reb•e•lu•tion (reb’el lu shen) n. a teenage rebellion against the low expectations of an ungodly culture.

11/12/2005

Jiffy N' Lou: Installment #106

In response to a concern voiced by one of our readers (which can be followed in the comment section), and after prayerful consideration + discussion with family and friends, we have decided that the Jiffy N' Lou comic we just posted was particularly ineffective in communicating a positive message and have therefore removed it. However, we also recognize that there is a simple difference of opinion between our readers. There are many who have been helped and encouraged by Jiffy N' Lou, and there are a few who have been offended and feel Jiffy N' Lou has had a negative influence. We feel very badly for the offense but we don't see evidence of the negative affects.

To promote understanding I would like to share the explanation I posted in response to one of our reader's concerns:

Dear Marcia,

Thank you for your feedback. We are always in need constructive criticism, especially from those who are older and wiser than we are. Allow me to respectfully explain the theme and/or message of the comic strip and why we are hosting it on our blog.

Jiffy and his friend Lou are misguided, but they are clearly misguided. Their justifications for listening to the music you refer to, as witnessed in Installment #100, and their attempts at conscience appeasement, as witnessed in installments #102 and #104, are portrayed as immature, foolish, and sometimes even downright ludicrous. Their actions are not presented as appealing or admirable.

On the other hand, their immaturity sometimes reminds us of ourselves. And I have found that the best way to discover that my face is dirty is to look into a mirror. That is one of the reasons we include these comic strips.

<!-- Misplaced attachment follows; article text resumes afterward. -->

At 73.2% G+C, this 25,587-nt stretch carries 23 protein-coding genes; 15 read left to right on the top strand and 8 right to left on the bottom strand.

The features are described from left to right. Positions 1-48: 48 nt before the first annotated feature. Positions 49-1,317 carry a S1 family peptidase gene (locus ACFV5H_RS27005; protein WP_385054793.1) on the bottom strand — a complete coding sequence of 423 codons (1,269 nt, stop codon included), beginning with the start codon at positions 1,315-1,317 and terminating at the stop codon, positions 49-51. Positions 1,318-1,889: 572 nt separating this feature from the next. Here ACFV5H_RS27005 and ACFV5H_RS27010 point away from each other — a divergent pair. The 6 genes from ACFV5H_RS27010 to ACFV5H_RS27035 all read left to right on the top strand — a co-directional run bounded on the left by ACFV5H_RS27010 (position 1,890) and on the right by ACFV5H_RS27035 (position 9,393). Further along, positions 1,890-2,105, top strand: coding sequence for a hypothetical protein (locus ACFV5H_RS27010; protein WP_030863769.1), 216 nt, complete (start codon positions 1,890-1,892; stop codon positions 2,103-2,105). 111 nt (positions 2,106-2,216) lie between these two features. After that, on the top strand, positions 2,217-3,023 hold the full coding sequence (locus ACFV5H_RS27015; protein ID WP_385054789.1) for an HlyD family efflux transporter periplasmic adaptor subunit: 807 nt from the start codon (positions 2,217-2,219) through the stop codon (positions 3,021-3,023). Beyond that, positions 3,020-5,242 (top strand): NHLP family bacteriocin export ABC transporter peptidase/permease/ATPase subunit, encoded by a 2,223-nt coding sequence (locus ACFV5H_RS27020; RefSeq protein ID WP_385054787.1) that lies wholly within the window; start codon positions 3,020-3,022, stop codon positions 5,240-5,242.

Furthermore, you must realize that this comic strip's intended audience is young people who are just being introduced to ideas such as courtship vs. dating, homeschooling, godly standards for movie-watching and music-listening, etc. The comic strip is designed to help those young people laugh at what their going through rather than sulking and/or rebelling.

Finally, I hope that the existence of this comic strip will not subtract from the other resources we have provided that speak very highly of teenage responsibility, respect of parents and authorities, and love for God, family, and country. For the reasons stated above, we do not view Jiffy N' Lou as a contradiction to those messages.

Thank you again for your feedback. Please keep us in your prayers as we try to please the Lord and serve the brethren.
Please note how the following Jiffy N' Lou strip exemplifies the qualities I outline above: we do not admire them, but we learn from them. We can laugh at our silliness. We can be entertained and taught.

[Note: In Firefox the image may be enlarged a second time by clicking on it again, once it is in its own window.]

This comic makes me uncomfortable. Not because it encourages rebellion in me or glorifies superficiality (it does the opposite!), but rather because it demonstrates so clearly one of the primary problems with the "Christian" music industry. It also convicts me regarding my own "comformity" to the world. I do not wish to trigger a debate on "rock music" (so everyone, please attempt to remain as general, rather than specific, as possible) but I would ask our readers to consider, and attempt to answer, the following questions:
1.) What is the correct response to Lou's mother's questions: How can anyone know if a band is Christian? (Hint: Matthew 7:16)

2.) What, in your opinion, would this (see above) look like? Can you provide any real-life examples?

3.) To what extent, if at all, is it appropriate to "emulate" non-Christian artists, whether in music, or any other form of art?

4.) What is your response to Larry Norman's question: "Why should the devil have all the good music?"